American Airlines Puts Deposit On Supersonic Aircraft


Boom Supersonic Overture aircraft | Image by American Airlines

American Airlines announced Tuesday that it agreed to purchase aircraft that are still in development as it looks to expand its commercial fleet.

The company stated that it placed a non-refundable deposit for an initial order of 20 Boom Supersonic Overture aircraft, with an option to buy an additional 40.

“Looking to the future, supersonic travel will be an important part of our ability to deliver for our customers,” said Derek Kerr, American’s chief financial officer.

Boom recently revealed its final production design for the Overture, a high-speed aircraft the company claimed would be able to fly over water twice as fast as today’s commercial aircraft.

The Overture is slated to roll off the factory floor in 2025. It will have its first test flight in 2026. If all goes well, it will be passenger-ready in 2029, according to American Airlines.

The supersonic aircraft will supposedly fly at such a high speed that Boom claimed it would be able to travel from Miami to London in under five hours and Los Angeles to Honolulu in three.

Boom CEO Blake Scholl stated, “We believe Overture can help American deepen its competitive advantage on network [carriers], loyalty, and overall airline preference through the paradigm-changing benefits of cutting travel times in half.”

Other carriers signed on to the Overture’s 130-deep order book include United Airlines and Japan Airlines.

American Airlines signaled optimism about the future with its new investment. Still, Allied Pilots Association, the union representing American Airlines pilots, criticized the announcement, calling it a ploy intended to grab headlines.

The union said it would prefer to see the airline correct its serious operational problems.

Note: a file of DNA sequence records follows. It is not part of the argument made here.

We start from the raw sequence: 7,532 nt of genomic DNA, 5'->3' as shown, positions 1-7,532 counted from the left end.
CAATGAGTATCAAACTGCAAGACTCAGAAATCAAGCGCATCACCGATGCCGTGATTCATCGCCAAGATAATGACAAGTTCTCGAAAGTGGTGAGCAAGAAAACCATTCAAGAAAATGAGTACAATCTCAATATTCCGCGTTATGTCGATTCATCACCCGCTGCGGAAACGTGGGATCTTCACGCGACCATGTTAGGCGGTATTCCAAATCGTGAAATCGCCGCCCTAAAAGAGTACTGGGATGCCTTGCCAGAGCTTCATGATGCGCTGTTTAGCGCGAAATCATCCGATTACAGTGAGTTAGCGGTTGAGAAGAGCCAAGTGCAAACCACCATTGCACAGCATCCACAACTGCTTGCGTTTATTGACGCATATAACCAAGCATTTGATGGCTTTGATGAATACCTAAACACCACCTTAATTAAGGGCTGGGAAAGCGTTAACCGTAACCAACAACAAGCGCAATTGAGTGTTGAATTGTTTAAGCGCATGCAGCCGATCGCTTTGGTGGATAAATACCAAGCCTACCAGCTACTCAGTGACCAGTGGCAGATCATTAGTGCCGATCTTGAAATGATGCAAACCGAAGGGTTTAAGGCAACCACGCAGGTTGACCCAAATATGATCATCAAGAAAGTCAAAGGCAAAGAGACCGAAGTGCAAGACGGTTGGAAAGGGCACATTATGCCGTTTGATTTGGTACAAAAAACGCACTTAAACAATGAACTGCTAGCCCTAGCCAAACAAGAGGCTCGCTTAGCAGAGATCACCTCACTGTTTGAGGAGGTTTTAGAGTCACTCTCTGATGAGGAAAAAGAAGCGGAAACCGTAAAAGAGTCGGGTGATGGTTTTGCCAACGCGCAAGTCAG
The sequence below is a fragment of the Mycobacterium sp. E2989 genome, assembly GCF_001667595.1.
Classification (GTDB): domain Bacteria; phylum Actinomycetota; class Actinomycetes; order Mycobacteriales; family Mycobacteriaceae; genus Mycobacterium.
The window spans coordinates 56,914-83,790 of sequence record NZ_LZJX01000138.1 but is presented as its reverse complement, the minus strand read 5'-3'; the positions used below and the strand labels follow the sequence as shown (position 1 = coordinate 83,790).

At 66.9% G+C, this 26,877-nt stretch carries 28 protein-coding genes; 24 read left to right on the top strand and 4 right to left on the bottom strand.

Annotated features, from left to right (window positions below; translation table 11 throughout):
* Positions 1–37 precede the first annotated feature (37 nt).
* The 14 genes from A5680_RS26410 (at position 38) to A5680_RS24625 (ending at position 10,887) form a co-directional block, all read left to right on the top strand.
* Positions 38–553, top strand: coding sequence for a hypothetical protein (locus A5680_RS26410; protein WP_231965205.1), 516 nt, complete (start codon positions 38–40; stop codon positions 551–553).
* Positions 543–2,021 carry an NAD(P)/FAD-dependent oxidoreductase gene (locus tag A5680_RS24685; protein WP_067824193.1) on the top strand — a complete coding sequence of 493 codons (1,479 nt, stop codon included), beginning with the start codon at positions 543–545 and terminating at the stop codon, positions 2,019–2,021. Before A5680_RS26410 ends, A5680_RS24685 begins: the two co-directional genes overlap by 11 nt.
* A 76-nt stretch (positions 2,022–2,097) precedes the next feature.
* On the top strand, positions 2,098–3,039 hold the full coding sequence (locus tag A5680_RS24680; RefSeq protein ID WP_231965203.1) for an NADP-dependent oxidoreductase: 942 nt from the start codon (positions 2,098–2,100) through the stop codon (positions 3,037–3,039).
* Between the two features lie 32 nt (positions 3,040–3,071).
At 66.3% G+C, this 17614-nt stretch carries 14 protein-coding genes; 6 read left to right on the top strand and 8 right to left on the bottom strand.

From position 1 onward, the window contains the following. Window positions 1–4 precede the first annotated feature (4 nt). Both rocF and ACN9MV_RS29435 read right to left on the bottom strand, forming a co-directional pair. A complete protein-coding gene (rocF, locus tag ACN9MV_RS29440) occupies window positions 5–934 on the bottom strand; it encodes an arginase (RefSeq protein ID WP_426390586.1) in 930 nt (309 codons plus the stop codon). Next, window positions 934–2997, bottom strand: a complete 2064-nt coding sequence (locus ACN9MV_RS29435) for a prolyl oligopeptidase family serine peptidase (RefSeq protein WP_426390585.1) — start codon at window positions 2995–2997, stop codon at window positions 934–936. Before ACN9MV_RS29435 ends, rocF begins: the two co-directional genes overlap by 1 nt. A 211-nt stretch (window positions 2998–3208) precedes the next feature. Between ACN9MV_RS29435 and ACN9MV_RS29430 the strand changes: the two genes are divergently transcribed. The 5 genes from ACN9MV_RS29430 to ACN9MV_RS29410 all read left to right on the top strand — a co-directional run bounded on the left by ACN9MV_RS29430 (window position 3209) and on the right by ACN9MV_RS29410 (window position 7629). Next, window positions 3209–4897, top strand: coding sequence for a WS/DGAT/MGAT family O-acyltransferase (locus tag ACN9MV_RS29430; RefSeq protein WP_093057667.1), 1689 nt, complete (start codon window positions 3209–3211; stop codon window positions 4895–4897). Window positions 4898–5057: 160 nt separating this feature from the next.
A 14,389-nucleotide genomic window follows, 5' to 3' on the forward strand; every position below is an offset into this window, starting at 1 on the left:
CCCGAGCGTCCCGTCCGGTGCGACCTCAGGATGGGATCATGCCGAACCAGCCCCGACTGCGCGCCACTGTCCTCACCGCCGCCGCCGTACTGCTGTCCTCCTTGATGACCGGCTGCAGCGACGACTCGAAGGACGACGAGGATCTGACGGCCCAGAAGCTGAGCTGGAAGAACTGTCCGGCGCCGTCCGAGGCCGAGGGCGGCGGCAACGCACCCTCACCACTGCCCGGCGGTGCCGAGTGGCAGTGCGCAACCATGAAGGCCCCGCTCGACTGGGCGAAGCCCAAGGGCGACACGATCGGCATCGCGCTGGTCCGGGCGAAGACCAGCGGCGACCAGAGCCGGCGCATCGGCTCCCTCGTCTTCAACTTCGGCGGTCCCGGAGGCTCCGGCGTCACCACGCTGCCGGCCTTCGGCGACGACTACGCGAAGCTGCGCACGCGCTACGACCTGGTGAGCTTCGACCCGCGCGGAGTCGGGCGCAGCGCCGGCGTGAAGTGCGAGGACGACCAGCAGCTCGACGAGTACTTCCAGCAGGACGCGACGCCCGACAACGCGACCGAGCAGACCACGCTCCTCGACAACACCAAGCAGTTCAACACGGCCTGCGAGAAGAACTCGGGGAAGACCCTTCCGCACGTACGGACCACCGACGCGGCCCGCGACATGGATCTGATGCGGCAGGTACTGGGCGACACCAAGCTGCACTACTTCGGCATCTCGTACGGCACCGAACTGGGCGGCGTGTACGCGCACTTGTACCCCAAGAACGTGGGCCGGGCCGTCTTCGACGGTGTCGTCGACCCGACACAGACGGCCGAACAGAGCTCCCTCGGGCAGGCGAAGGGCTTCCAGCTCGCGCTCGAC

“It matters not what airplane you book … whether it travels at the speed of sound or it’s subsonic. A cancellation is a cancellation,” Dennis Tajer of the Allied Pilots Association told WFAA.

American Airlines has faced many challenges this year, including an industry-wide pilot and staffing shortage, frequent cancellations, and problems with flight schedules.

The airline announced it would suspend service in four cities this September, including Islip and Ithaca in New York, Dubuque, Iowa, and Toledo, Ohio, citing the pilot shortage.

In addition, it plans to cancel hundreds of flights out of Philadelphia in the coming months in an attempt to ease operational problems and improve reliability.

In total, more than 1,800 American domestic flights have been canceled through October.

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5 months ago

Didn’t mention how much money AAL has already invested in the “nonrefundable deposit” to begin purchasing this futuristic airplane. I wonder what the AAL stock holders think about this?

Burnett Marus
Burnett Marus
5 months ago

great…now they can cancel flights even faster